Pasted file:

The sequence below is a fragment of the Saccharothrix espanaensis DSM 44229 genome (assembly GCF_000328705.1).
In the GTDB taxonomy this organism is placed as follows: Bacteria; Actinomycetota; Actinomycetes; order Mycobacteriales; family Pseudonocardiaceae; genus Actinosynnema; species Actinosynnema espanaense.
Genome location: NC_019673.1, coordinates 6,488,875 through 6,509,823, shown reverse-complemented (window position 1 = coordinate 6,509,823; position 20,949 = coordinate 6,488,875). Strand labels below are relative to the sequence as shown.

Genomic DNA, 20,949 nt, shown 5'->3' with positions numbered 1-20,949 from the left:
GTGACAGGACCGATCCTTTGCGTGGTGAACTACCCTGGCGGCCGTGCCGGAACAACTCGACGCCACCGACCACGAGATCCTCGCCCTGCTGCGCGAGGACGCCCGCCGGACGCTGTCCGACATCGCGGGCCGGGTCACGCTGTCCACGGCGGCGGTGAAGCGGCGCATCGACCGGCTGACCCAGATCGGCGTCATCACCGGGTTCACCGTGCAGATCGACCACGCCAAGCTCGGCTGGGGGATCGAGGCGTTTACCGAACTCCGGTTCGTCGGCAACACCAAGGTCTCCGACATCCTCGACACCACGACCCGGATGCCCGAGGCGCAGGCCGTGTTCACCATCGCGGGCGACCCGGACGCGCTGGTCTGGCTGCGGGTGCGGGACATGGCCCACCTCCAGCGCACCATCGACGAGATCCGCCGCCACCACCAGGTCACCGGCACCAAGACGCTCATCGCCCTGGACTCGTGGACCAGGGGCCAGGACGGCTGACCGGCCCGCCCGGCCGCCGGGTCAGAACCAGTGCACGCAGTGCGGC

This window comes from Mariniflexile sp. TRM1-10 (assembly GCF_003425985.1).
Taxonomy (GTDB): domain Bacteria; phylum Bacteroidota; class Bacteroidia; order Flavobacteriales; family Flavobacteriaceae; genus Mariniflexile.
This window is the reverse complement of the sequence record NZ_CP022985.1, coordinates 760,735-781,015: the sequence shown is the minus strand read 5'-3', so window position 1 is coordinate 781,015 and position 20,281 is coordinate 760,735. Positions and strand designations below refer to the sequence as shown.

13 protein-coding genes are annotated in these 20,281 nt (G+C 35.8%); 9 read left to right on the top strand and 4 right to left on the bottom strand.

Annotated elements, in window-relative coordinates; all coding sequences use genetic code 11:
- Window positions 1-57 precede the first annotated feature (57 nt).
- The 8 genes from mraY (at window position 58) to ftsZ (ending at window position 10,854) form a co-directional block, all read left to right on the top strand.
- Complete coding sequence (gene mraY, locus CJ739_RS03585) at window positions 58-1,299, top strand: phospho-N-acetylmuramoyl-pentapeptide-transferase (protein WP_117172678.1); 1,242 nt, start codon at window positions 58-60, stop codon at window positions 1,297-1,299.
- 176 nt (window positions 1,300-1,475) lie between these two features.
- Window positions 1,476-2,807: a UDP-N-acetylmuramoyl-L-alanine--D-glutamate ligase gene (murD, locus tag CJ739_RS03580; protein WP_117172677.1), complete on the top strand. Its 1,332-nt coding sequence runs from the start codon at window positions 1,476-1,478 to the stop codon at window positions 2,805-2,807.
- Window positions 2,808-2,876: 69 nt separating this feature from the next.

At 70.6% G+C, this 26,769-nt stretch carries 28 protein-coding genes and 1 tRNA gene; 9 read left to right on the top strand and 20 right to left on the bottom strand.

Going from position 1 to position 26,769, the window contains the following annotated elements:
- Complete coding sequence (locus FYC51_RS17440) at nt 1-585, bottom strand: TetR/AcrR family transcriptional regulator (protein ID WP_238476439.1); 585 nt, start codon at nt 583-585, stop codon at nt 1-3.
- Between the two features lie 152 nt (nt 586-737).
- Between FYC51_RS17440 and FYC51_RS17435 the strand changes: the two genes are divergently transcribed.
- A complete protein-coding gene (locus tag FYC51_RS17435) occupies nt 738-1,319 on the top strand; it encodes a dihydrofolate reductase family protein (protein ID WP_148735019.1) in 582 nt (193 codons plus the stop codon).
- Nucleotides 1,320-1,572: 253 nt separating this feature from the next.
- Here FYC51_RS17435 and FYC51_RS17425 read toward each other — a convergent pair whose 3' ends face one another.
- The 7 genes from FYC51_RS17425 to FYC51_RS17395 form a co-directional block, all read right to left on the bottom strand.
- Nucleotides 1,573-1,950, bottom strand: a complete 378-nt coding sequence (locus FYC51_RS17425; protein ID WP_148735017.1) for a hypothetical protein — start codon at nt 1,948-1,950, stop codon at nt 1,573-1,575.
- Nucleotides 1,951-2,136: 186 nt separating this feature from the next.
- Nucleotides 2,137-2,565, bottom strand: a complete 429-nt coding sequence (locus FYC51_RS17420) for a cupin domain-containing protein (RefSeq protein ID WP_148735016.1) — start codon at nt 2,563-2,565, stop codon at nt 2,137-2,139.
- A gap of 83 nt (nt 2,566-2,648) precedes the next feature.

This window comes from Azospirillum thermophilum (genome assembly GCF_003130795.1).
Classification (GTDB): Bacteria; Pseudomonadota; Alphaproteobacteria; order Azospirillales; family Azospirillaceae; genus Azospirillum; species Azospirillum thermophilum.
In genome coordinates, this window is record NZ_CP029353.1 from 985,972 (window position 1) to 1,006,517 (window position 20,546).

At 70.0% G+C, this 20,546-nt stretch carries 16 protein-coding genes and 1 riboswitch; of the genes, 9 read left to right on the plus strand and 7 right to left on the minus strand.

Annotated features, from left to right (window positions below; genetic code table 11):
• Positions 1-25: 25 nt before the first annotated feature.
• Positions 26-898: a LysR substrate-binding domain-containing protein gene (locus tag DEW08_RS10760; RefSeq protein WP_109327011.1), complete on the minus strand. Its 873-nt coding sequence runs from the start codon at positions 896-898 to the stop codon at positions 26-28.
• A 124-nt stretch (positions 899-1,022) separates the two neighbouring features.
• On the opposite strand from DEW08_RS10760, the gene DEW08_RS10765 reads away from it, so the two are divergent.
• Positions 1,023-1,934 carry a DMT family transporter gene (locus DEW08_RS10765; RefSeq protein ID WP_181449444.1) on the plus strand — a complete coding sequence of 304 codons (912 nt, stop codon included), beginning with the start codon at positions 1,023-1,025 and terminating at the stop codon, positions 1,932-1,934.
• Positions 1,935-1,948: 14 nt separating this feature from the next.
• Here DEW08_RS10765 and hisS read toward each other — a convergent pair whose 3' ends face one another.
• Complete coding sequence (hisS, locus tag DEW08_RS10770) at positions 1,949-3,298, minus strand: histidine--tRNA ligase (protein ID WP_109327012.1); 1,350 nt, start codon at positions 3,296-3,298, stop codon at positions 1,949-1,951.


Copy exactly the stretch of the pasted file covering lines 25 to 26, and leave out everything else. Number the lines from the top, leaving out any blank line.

- The 7 genes from FYC51_RS17425 to FYC51_RS17395 form a co-directional block, all read right to left on the bottom strand.
- Nucleotides 1,573-1,950, bottom strand: a complete 378-nt coding sequence (locus FYC51_RS17425; protein ID WP_148735017.1) for a hypothetical protein — start codon at nt 1,948-1,950, stop codon at nt 1,573-1,575.